U.S. Attorney General Griffin B. Bell, 90; Voice of Moderation as Appeals Court Judge
Tuesday, January 6, 2009
Griffin B. Bell, 90, a corporate lawyer and federal appeals court judge who became the first U.S. attorney general of President Jimmy Carter, his longtime friend and fellow Georgian, died Jan. 5 at Piedmont Hospital in Atlanta.
He had complications from pancreatic cancer, said a spokesman for the venerable Atlanta-based law firm King & Spalding, where Mr. Bell had worked as a young man and after leaving the Carter administration in 1979.
In his post-government career, Mr. Bell enjoyed a reputation as a courtly troubleshooter for major corporations. He was named to many blue-ribbon government commissions and specialized in conducting internal probes of alleged mismanagement at white-collar firms. He enjoyed quail shooting and golfing with heads of state.
As a fast-rising young lawyer in Atlanta, Mr. Bell was also a prodigious fundraiser for Democrats, and he helped engineer an overwhelming victory in Georgia for presidential nominee John F. Kennedy in 1960 as co-manager of the campaign in the state.
In return, Kennedy appointed Mr. Bell in 1961 to the U.S. Court of Appeals for the Fifth Circuit with jurisdiction over much of the Southeast.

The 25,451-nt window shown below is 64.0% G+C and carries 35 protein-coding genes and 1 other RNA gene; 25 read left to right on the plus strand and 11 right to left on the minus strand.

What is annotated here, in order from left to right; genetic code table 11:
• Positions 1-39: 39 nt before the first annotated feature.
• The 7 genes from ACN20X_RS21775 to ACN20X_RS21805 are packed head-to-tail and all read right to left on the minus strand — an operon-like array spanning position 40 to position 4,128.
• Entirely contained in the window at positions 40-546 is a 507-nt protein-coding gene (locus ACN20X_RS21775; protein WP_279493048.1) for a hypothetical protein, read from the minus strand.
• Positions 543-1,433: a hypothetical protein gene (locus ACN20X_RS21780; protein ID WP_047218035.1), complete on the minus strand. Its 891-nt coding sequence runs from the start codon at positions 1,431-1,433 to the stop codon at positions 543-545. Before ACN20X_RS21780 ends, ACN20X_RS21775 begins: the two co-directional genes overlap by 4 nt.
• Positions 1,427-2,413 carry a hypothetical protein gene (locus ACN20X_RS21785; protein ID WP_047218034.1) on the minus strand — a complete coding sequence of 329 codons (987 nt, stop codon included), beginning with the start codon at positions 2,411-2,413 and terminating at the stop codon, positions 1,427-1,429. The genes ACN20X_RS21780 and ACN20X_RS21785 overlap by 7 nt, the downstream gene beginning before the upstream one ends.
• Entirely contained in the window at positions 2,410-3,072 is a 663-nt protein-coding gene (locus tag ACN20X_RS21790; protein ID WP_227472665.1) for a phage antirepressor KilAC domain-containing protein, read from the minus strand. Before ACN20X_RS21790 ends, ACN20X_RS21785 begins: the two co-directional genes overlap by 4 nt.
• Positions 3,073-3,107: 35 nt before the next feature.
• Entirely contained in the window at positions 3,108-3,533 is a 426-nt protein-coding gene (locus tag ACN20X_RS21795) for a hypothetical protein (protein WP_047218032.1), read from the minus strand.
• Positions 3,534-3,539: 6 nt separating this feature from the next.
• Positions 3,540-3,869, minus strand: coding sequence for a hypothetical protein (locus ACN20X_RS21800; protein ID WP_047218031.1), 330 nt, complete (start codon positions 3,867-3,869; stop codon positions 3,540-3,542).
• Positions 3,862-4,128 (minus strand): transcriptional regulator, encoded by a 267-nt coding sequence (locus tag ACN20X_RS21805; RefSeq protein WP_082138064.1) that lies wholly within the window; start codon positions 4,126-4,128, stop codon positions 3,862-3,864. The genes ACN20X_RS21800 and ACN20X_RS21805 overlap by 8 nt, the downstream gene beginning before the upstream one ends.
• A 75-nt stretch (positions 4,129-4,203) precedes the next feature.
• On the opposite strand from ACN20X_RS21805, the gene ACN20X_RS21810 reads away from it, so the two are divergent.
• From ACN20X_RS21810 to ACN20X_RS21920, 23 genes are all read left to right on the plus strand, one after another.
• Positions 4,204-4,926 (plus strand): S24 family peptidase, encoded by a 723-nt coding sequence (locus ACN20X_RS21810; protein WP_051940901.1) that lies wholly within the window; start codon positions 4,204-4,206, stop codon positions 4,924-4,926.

During his 15-year tenure, Mr. Bell saw himself as a figure of moderation, particularly on subjects as explosive as civil rights. He ruled in favor of voting rights for blacks and judicial efforts to place more blacks on juries. He came out against mandatory busing as a means to desegregate schools.
In a widely publicized 1966 case, Mr. Bell agreed that the Georgia legislature was within its rights to refuse a seat to elected representative Julian Bond, then a black activist who had purportedly made statements against the Vietnam War.
The U.S. Supreme Court unanimously reversed the ruling against Bond, now chairman of the NAACP, and was among Mr. Bell's outspoken foes for the attorney general job.
Although his nomination was never seriously in doubt, Mr. Bell's appointment was contentious in part because of his unpaid work in 1959 and 1960 as chief of staff to Georgia Gov. S. Ernest Vandiver, who had been elected after declaring that "no, not one" black child would be sitting in a white classroom in the state.
With Mr. Bell as a pivotal backstage figure, Vandiver persuaded hardcore segregationists in the state legislature to repeal a statute to close schoolhouse doors rather than move forward with desegregation.
Mr. Bell worked with black leaders to foster an atmosphere of compromise and helped start a commission that held public hearings on school integration. The commission recommended that voters in each district have the right to decide their own approach to desegration.
This was a controversial decision, widely seen as an effort to delay federal court rulings that mandated racial integration of public institutions. However, Mr. Bell said the schools remained open in the face of great opposition, and Georgia was spared much of the violence experienced in other Southern states during this period.